Staying Focused During Pandemic - by Dan Good
News is Almost All Bad
Stock prices have taken a huge hit this quarter which isn’t a surprise considering how bad the news has been for general populations and the overall economy. As John Templeton used to say the best time to buy is before you see the light at the end of the tunnel. This would be apropos to today as the news about cases and deaths increases each day in most parts of the world. It is difficult to view this as temporary but it is. Eventually we will get through it and come out the other side. But I am afraid it will be a much different world. The strong well managed companies will survive. The highly leveraged firms without a margin of safety will not. It appears that China has taken the most drastic containment measures and they “are on the other side now”. It is ironic that the Chinese stock market is one of the best performing markets so far this year. I put a purchase order in today to add to my Mackenzie China fund.
United States is in Crisis Mode
No matter how much politicians try to support their economies with massive cash infusions and slashing borrowing costs to near zero, the cost of fighting the virus has overwhelmed the system. Our economies have slowed drastically just due to social isolation. This is not to lighten the cost to society of deaths but even Trump has mentioned it might be better to get everyone working again sooner rather than later “damn the consequences”. He retracted and it looks like April and most of May will not see America get back to work.
The Euro Zone Waits
In contrast to United Sates, much of Europe was in a recession when the pandemic hit so values there have been stretched to extreme lows. Listening to a recent conference call, Dan Dupont mentioned this was a great source of value and, being a contrarian, I moved all of my RRIF account into an international fund. The Fidelity International Fund had imploded by some 40% so I figure the risk of investing now has already been taken into account and I assume Europe is ahead of North America on dealing with the Covid virus. I am investing with a 5 year time frame so if their economies get anywhere back to “normal” investors should get some incredible gains in the future. You need loss years to make 50% the next year. That’s just how the game plays out.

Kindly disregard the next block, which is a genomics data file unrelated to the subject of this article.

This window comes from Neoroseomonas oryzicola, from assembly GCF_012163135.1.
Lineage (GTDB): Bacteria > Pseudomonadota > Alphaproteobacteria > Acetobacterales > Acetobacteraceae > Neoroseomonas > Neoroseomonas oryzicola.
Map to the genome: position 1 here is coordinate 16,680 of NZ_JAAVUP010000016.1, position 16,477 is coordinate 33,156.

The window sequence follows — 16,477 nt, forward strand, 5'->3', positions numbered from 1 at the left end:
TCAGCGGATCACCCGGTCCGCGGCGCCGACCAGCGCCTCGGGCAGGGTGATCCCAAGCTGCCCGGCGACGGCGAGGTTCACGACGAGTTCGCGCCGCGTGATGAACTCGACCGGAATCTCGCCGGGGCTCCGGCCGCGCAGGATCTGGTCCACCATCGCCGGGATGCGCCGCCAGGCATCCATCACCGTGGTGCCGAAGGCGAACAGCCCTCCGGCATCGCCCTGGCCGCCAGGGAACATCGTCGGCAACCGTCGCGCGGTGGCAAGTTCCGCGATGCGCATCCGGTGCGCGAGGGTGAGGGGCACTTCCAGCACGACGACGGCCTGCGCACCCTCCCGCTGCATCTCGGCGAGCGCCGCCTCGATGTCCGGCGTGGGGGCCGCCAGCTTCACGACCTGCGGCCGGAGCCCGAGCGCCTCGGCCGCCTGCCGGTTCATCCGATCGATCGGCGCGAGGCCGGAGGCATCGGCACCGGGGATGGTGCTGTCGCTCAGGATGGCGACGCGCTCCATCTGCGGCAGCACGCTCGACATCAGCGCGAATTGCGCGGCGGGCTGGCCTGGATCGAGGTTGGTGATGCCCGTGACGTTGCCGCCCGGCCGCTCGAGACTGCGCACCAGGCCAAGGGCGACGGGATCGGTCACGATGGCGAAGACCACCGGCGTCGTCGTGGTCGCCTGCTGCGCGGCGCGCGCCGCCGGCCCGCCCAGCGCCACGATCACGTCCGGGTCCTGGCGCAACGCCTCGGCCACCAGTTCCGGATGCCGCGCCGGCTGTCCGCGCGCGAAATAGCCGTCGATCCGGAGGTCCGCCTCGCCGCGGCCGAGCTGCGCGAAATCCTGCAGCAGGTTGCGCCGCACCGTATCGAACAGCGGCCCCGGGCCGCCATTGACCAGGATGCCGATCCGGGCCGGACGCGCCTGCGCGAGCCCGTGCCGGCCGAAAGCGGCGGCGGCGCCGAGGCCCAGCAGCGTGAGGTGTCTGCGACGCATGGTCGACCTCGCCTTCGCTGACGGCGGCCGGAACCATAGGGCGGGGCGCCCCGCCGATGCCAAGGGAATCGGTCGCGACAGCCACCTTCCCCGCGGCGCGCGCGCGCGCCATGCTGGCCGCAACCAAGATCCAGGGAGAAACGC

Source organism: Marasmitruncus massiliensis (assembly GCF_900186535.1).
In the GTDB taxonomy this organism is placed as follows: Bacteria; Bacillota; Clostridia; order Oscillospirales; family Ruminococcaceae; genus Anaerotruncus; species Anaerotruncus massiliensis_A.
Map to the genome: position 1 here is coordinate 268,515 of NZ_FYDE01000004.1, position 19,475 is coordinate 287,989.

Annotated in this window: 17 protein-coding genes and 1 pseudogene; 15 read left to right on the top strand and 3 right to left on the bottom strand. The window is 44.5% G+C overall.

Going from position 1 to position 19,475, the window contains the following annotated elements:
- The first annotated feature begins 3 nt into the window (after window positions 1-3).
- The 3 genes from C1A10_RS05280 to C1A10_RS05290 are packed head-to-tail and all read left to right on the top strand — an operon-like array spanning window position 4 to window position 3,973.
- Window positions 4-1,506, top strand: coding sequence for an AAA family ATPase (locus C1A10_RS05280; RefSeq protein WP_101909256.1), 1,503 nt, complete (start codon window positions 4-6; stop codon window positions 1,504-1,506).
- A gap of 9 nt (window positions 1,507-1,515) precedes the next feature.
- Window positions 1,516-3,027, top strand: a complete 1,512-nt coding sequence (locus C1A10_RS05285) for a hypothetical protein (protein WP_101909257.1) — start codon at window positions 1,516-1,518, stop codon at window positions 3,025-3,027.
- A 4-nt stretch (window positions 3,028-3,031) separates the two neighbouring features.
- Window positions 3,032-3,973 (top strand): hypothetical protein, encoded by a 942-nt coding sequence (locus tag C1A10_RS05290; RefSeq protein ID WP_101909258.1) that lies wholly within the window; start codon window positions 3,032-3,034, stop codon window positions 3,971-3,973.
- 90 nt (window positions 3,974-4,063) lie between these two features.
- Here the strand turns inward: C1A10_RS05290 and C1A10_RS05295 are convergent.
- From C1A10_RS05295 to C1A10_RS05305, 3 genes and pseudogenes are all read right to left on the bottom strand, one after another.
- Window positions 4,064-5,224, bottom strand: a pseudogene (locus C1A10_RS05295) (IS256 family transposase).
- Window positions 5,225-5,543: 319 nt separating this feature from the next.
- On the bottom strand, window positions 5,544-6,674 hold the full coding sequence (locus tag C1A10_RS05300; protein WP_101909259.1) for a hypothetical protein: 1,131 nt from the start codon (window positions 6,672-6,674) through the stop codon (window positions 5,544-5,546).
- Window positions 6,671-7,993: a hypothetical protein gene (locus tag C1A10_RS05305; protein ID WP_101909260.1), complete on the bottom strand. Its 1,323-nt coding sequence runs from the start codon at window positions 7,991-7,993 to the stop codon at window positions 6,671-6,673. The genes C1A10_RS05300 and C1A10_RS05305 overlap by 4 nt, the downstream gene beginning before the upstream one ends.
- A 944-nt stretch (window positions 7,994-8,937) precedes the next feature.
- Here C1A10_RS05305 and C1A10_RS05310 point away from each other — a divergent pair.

Oil’s Big Comeback
If you live in Alberta you know that oil prices have dropped dramatically, falling from some $50 per barrel to under $20. I don’t know if bad news comes in threes but oil was out of favor due to the shift to sustainable energy as economies have been switching to environmentally more positive sources such as solar, wind and even hydrogen. In fact, Ballard Power, a company that produces hydrogen batteries for fleets like buses and fork lifts was the top performing stock so far this year on the Toronto exchange. Then you had the world economies slowing down primarily due to people staying home and not producing as much, and to top it off Saudi Arabia and Russia decided to get into a spat and actually increase their production (if you can trust the news). This has hammered oil prices so as to make most of the oil sands and shale production not even economically viable.
The good news is that oil has staged a rather dramatic comeback over the past week and many oil stocks have surged. Dan Dupont with his Fidelity Large Cap fund has caught this upward wave as the fund increased some 5%+ in one day last week and is adding to gains as I write. His thesis was that oil prices had gotten much too low and were at levels that were not sustainable. So he was buying a few oil sands names and this has propped his fund up and it continues to head north.
A Shift to Value
Growth type funds have outperformed value funds for many years but this out-performance may have ended. Companies like Dollarama, Bombardier Recreational Products and Canada Goose have financed their growth with the use of debt. With growth on pause if not halted altogether, the risk these Companies have taken with debt has come home to roost. For example BRP shares have dropped from their high of $75 to under $19 today. When they announced positive earnings to the end of December things looked good and the stock was up on the news. I knew the world had changed since February and shorted these shares (again) and they have lost some 28% in just over a week. I just can’t see people out on Skidoos or Seadoos just yet. Even Dollarama has dropped from over $50 to $38 as sales seem to be slowing after the initial surge in shopping (hoarding). Canada Goose has seen their shares drop from $75 to $25. Wearing a Canada Goose jacket when people are having trouble holding onto a job, eating and paying rent just doesn’t sit well.
Cash Generation is Key
The selloff in equities has made the equity market an oasis for yield hungry investors, boosting the dividend yield on the S&P 500 stocks in the U.S to its highest level since 2009. Simultaneously, the investors stampede into Government bonds has forced bond prices up and yields therefore down. Apparently, the yield gap between dividends on stocks or yields on corporate bonds and 10 year treasury bonds has hit the highest level in at least five decades.
Sage Advice from an Old Guy
I have never in my 38+ years of investing seen values like I have today. Unfortunately index investing will just not cut it as there are many illiquid securities trading as low as 25 cents on the dollar, highly levered stocks that may not survive and most securities are in between the two in value. And no the banks are not safe nor cheap.